> > > very often but just noticed the question now. I believe the term for
                                > > > this phenomenon is "dilingual discourse". Carolyn Johnson and I used
                                > > > the term in our 2002 IJB paper ("Phonetic evidence for early language
                                > > > differentiation: Research issues and some preliminary data".
                                > > > International Journal of Bilingualism 6: 271-289). At that time, we
                                > > > didn't know the term had been used before by Saville-Troike in her
                                > > > 1987 Linguistics paper ("Dilingual discourse: The negotiation of
                                > > > meaning without a common code". Linguistics 25: 81-106).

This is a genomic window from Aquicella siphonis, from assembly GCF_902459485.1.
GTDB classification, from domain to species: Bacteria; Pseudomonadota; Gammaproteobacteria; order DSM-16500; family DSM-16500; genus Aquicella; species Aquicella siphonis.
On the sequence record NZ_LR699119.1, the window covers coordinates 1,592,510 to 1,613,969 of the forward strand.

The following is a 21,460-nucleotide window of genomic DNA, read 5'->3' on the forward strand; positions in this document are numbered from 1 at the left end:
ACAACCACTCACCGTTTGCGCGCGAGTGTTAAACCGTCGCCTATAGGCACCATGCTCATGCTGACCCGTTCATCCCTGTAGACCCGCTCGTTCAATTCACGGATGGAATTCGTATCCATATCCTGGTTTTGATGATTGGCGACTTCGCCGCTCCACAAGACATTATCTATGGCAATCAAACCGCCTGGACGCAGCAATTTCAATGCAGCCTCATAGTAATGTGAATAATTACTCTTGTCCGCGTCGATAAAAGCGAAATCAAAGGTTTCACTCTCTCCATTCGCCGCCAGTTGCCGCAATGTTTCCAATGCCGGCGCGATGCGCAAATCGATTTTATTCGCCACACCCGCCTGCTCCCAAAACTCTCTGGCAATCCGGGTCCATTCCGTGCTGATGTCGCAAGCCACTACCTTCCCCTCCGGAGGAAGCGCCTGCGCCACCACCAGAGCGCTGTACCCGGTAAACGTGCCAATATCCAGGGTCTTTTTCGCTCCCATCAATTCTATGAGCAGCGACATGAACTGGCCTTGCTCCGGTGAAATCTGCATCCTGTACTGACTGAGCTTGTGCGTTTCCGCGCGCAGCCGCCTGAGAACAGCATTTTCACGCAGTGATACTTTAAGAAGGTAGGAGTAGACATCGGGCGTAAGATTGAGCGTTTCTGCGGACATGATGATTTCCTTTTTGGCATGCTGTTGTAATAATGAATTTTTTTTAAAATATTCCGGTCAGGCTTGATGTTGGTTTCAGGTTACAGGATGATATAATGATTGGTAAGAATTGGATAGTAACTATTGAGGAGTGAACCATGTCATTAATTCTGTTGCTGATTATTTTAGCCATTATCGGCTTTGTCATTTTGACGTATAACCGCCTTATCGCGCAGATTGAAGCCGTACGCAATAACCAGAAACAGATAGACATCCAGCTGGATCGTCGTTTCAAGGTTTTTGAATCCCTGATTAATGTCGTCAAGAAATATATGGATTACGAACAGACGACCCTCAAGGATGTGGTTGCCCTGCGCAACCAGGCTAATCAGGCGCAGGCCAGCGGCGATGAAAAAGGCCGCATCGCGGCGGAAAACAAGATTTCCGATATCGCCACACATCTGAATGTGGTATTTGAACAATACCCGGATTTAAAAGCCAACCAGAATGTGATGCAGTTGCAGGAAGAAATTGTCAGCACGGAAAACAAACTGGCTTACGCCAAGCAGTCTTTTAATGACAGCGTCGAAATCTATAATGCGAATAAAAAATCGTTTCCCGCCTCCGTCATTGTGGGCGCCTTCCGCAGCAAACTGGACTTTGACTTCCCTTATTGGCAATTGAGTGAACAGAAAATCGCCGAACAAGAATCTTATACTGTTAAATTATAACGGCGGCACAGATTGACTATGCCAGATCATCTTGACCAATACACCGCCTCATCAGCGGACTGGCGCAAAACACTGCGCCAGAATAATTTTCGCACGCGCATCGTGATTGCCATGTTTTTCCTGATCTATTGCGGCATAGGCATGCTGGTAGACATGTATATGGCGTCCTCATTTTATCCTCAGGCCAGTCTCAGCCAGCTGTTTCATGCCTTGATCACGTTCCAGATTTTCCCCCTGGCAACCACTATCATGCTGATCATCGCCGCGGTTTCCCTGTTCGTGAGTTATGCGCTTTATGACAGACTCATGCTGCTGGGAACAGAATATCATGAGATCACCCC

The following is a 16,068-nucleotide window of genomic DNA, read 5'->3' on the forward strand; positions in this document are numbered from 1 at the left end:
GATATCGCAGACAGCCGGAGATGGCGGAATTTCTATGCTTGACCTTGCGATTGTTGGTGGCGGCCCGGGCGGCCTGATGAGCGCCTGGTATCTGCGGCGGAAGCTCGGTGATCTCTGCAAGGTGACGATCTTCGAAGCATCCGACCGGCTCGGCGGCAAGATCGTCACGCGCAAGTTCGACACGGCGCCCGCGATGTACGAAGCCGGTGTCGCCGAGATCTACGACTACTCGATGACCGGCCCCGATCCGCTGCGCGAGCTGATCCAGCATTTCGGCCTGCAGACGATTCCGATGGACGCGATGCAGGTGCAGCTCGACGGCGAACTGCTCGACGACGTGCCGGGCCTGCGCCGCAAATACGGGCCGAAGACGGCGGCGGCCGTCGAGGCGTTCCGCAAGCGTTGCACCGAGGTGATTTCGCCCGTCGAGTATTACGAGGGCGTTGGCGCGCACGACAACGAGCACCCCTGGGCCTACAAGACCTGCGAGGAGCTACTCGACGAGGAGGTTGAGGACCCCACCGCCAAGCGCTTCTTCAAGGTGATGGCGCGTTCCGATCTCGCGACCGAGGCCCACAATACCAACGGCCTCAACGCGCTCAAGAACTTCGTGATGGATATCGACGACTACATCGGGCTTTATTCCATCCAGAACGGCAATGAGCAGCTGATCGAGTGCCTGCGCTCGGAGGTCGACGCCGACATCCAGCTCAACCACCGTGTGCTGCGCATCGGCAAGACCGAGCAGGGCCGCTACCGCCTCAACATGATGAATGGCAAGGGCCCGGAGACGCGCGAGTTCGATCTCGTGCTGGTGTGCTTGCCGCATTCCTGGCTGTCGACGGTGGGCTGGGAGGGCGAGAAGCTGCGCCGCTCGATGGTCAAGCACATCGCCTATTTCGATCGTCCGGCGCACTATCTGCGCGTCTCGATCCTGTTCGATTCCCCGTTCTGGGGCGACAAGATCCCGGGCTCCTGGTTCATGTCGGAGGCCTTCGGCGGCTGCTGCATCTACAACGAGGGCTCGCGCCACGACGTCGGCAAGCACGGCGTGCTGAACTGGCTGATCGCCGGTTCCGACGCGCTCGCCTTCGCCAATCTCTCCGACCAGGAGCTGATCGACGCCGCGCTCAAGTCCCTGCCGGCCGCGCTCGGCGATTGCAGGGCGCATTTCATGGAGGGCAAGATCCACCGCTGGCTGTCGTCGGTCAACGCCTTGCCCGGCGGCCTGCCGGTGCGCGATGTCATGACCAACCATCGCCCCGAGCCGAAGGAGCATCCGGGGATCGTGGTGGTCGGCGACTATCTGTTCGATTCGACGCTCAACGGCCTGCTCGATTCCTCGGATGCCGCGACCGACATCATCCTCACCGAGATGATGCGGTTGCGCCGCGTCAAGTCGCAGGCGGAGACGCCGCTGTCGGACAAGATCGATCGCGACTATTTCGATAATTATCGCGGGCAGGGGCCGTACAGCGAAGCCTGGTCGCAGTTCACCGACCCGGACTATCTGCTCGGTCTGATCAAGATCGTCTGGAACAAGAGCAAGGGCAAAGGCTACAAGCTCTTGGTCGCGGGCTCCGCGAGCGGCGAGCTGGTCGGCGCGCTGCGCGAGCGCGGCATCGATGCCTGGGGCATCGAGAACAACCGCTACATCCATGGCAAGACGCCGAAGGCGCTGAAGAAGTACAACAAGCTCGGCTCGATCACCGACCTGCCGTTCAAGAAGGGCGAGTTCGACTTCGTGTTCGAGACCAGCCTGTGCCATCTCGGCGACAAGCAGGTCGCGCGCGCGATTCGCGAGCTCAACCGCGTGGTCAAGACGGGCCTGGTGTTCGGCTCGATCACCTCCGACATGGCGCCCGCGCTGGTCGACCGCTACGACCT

> > >
                                > > > Note, however, that the term "dilingual" is not very common. A Google
                                > > > search on the word yields only about 100 websites that contain it.
                                > > > Compare that to the word "bilingual", which yields 26,000,000 websites!
                                > > >
                                > > > Sincerely,
                                > > > Ian Wilson
                                > > > University of Aizu
                                > > > <http://www.u-aizu.ac.jp/~wilson>
                                >
                                >
                                >
                                >
                                >